Knight shares plunged $3.39, or 33 percent, to $6.94 on Wednesday and in premarket trading Monday, they gave up another 32 percent, falling to $2.76.Going in the opposite direction is Best Buy Co., which jumped 24 percent in premarket trading after Richard Schulze offered to buy the company. Schulze, 71, founded the company in 1966 and is its largest shareholder by far with a 20 percent stake. Schulze hinted two months ago that he might dump his stake in the company and in early June, resigned as chairman.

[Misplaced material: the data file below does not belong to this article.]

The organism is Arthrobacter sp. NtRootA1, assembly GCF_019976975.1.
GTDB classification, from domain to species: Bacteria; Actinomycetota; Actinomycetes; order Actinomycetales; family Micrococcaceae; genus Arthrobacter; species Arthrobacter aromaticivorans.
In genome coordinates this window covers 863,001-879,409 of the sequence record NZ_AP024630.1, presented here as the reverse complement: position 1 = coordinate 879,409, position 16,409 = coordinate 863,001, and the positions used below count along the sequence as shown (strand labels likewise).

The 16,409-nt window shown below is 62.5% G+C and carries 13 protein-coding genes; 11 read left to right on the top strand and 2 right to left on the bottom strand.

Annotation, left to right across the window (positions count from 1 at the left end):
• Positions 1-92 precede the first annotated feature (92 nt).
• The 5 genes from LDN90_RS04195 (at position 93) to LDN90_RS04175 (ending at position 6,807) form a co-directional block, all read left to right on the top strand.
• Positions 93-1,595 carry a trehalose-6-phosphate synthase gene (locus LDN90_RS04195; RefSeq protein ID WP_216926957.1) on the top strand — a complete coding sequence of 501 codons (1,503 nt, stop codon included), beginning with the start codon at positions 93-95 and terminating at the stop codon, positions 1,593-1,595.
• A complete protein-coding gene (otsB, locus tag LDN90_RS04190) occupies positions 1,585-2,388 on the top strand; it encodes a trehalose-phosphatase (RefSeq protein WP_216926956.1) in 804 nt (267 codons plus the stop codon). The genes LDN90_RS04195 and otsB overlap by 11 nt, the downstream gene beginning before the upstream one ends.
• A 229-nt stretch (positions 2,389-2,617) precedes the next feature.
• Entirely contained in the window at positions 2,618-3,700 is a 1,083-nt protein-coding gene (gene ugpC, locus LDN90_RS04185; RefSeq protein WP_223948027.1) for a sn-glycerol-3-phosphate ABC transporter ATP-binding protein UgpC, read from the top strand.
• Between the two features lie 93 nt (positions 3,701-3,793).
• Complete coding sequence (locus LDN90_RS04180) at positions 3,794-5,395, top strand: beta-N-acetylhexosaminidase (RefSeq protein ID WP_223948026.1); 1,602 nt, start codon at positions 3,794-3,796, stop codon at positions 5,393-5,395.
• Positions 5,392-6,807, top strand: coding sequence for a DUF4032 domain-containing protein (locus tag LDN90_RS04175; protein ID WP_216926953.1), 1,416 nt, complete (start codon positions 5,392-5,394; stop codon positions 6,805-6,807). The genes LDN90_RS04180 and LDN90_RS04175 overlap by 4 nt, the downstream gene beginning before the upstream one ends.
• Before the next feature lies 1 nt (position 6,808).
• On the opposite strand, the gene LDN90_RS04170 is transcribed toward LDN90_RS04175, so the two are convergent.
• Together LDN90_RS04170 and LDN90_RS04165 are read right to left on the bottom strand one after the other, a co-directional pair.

NEW YORK (AP) â¿¿ U.S. stock futures rode a tailwind of optimism from the most recent job numbers released last week and global markets rose as well. Also on Monday, Knight Capital Group, which is fighting for survival after a disastrous software glitch last week sent trading haywire, said Monday that it has lined up $400 million in financing to continue operations for another day. Also, the founder of Best Buy has offered to buy the company for between $24 and $26 per share. Dow Jones industrial futures rose 10 points to 13,065 and the broader S&P futures added 2.8 points to hit 1,391.80. Nasdaq futures tacked on 10.50 points to 2,681.50. There are no economic indicators being released Monday, so the surprise jobs figures released Friday continued to dominate trading. There are few corporate earns Monday. Tyson Foods posted weaker-than-expected earnings for the third quarter and shares slid 2 percent before the opening bell. So the employment report, released Friday, is in the front of everyone's mind. The Labor Department said 163,000 jobs were added in July. That drove markets higher immediately, despite an uptick in the unemployment rate, to 8.3 percent. Trading in Knight Capital was halted Monday with news pending about its plans to continue operating. Shares had already plunged more than 30 percent before the broker confirmed it had arranged a lifeline to stay alive. The company said in a regulatory filing on Monday that the unnamed investors agreed to buy $400 million of preferred stock that will be converted into about 267 million of its shares. Knight takes orders from big brokers like TD Ameritrade and E-Trade and banks as well. It then routes them to the exchanges where stocks are traded, like the New York Stock Exchange. Its future was thrown into doubt when the trading glitch funneled erroneous orders to the market for 45 minutes Wednesday. The plunge in share value was reminiscent of the sell-off in bank shares during the economic crisis.